In many of the rural areas of the country, there are sites called transfer stations.  These are places to which the locals can haul basic household garbage in order to avoid paying for city pick-up service.  These dumpsters are receiving new items every day, but at many of them the managers will not let you look through the dumpster because of injury liability issues, so the site manager will take good items out of the dumpster and place in an area that is known as the recycle corner.  You can look through anything there and it is free to take.  You can also donate some of your own throwaway items for others to use their own search if you wish.

 

Dumpster Diving
Dumpster Diving find #3

One of my favorite areas at a transfer station in the north is the discarded wood.  We sign a waiver against injury claims, and are free to look at and take anything we want to use.  We find firewood from cleared brush, seasonal trimming of yards, and home sites to burn for warmth throughout the winter and save on the cost of heating.  We have also found pallets in great shape for sale or use, paneling for game rooms and craft projects, a rocking chair that needed repainting, a trunk, chest of drawers, tool chest, bead-board and many items taken from home remodeling that transfer well to my own home remodel job.

 

Check building sites for dumpsters and get permission from the builder to take what you find.  This is a good way to find board ends for crafts or heating, good condition sinks, toilets, faucets and any other home parts and pieces.  I have walked away with a stainless steel sink, pipe fittings, whole vanity sets that were replaced with something newer and bigger, new faucet sets that did not fit the décor, tools for building, nails, screws and so many other things it felt like I found a construction worker’s treasure chest!

Some of the items I have used myself, some I have traded to someone that needed them and others are used as gifts, but most dumpster divers can find resale items from which they can make a little extra cash.  You can place them on the local resale site, in newspaper ads, at yard sales or just pass the word on about what you have for sale.  It’s a fun way to meet others and haggle over price.  It’s all in fun when it comes to the sale.  You don’t have to make a lot of money since any amount is a profit.

However, It’s possible to make from a couple of hundred dollars a month to a full-time income for the year.  Tools and furniture are the best resale items, but books and shoes sell easily too.  The latter doesn’t bring in as much money, but they work for your purpose and then you can sell them after reading the books, or wearing the shoes for a few months or until the next find.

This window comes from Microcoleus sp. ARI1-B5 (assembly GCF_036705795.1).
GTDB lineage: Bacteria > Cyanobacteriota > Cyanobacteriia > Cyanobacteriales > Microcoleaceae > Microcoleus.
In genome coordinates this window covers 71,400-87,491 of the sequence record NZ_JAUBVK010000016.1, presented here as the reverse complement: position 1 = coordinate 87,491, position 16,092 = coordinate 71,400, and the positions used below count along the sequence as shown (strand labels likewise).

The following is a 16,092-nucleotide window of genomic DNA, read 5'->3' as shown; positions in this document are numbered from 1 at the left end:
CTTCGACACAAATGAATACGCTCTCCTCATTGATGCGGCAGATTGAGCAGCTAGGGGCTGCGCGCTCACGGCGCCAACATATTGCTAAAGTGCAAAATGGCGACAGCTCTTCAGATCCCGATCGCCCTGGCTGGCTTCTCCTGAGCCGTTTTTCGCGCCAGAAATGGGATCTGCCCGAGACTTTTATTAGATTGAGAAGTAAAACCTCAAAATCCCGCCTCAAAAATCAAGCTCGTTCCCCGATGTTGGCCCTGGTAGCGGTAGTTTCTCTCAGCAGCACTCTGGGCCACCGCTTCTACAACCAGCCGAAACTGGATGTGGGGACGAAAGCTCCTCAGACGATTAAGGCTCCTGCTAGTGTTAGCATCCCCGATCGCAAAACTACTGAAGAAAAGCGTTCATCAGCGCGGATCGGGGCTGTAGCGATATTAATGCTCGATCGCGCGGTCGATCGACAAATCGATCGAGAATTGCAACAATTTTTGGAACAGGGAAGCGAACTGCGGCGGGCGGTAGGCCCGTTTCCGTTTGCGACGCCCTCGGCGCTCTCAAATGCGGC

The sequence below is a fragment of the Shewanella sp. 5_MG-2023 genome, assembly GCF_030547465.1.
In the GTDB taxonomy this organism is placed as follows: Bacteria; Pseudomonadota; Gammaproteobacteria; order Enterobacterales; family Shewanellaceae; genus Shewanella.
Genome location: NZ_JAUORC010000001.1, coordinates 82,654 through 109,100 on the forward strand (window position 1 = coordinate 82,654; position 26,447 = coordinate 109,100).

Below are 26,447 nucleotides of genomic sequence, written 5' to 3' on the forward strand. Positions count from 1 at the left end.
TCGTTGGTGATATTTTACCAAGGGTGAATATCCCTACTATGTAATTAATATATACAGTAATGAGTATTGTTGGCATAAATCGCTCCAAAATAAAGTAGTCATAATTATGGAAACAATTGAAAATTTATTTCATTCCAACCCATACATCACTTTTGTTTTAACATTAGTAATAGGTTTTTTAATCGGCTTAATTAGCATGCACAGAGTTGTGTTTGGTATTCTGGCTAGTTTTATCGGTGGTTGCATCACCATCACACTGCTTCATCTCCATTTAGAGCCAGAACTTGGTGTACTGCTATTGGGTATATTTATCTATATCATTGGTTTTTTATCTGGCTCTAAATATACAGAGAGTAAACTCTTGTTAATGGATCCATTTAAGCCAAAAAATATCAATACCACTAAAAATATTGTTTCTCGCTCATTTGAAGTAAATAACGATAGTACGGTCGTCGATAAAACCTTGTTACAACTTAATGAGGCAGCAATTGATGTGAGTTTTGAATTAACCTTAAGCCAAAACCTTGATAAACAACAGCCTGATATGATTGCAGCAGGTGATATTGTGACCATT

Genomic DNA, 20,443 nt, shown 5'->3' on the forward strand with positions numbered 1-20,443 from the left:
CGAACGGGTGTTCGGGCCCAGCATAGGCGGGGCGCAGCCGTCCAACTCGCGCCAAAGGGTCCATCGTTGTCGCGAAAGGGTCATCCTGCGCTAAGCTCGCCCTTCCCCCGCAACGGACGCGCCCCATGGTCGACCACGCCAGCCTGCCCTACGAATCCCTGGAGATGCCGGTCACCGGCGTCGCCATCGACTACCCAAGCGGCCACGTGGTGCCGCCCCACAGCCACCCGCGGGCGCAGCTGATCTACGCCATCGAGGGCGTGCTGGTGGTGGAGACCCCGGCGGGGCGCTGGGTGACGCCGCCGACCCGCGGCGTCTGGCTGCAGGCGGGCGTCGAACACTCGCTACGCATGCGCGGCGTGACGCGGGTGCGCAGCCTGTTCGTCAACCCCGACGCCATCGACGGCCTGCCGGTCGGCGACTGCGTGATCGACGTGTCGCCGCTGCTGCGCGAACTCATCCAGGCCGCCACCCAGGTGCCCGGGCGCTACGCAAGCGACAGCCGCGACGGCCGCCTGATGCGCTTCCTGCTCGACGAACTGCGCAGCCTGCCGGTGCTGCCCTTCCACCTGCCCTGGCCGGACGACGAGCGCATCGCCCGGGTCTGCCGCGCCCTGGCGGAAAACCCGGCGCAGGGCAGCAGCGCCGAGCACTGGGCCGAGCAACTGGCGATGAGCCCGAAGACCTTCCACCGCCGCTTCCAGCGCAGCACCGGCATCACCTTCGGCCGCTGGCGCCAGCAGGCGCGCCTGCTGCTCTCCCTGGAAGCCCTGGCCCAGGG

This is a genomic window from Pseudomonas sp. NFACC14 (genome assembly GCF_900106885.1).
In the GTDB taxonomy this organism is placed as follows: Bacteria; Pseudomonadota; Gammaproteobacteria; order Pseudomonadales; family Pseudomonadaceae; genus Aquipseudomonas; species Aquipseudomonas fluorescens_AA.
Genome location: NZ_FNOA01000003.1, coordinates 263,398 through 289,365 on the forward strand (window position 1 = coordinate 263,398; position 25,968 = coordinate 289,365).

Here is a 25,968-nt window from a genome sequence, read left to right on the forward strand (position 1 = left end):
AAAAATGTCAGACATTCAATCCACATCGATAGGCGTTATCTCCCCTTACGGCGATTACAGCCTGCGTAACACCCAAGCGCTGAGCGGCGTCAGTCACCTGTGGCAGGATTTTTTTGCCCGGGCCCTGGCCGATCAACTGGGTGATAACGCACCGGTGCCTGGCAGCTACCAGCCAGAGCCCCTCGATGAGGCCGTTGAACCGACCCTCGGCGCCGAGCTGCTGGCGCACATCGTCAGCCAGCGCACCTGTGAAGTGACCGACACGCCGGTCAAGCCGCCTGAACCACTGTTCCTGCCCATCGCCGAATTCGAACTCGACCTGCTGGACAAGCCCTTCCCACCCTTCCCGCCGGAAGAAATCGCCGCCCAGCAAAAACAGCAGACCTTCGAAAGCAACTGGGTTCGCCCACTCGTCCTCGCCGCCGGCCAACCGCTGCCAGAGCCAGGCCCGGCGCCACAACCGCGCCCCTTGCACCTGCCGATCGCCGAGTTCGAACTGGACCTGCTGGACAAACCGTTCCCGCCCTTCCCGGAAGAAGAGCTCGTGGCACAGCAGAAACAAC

Dumpster Diving
Dumpster Diving find #4

Some of the best finds I have come across or friends have found are a new, good condition love-seat sofa-bed, shoes for myself and for kids in my neighborhood, and books of all kinds!  I love to read, so books are always a great find.  I have found dishes, faucets, clothing of all kinds, tools, car parts for later use or resale, lamps, computer desk, gifts items like little figurines, stationery, oil lamps in good shape, bedding, chairs, rocking chair, magazines during seasonal holidays, cookware, yard tools, plants and so much more.  This is just a small list of items through the years we have found and used or resold.

 

But the not-so-bright side of the finds are old food, blood-soaked clothing, old needles that might have been used for drugs or animals’ shots, old medications, grease, dirt, grime, feces, human body parts such as a finger or an ear, and old makeup, paint, battery acid, gasoline-soaked rags and other dangerous or scary stuff.  This is the downside and you may need a strong stomach at times.  You also need to know when to stop what you are doing and call the police.  If you find something you feel should be called in, do not move another item.  You don’t want to disturb anything that might help solve a crime.

There are groups in my area and listed on the internet that get together and form teams of dumpster divers for profit.  They work together for safety reasons, for fun, and friendship.  The items they find are used to recycle to those in need and to raise money for causes such as school programs and food for shelters and food banks.  The groups can be found online for just about any major city in the world.  So if you are a traveler that wants to make a dumpster-diver find as a souvenir, contact one of the many groups in a city or country in which you plan to travel and have your own personal guide.

This is a great way to spend some time outside and make a few finds that will profit you instead of costing you your hard earned cash.  You are doing your part for the environment by recycling or upcycling items that may be trash to one person, but a treasure to so many others.  It is fun to find something you love or just know someone else will love.  So much is thrown out because it is too small or there just isn’t room to store it anymore.  You can furnish a home, provide for someone else in need or make yourself a tidy little profit all for the fun of a friendly afternoon with people of like mind.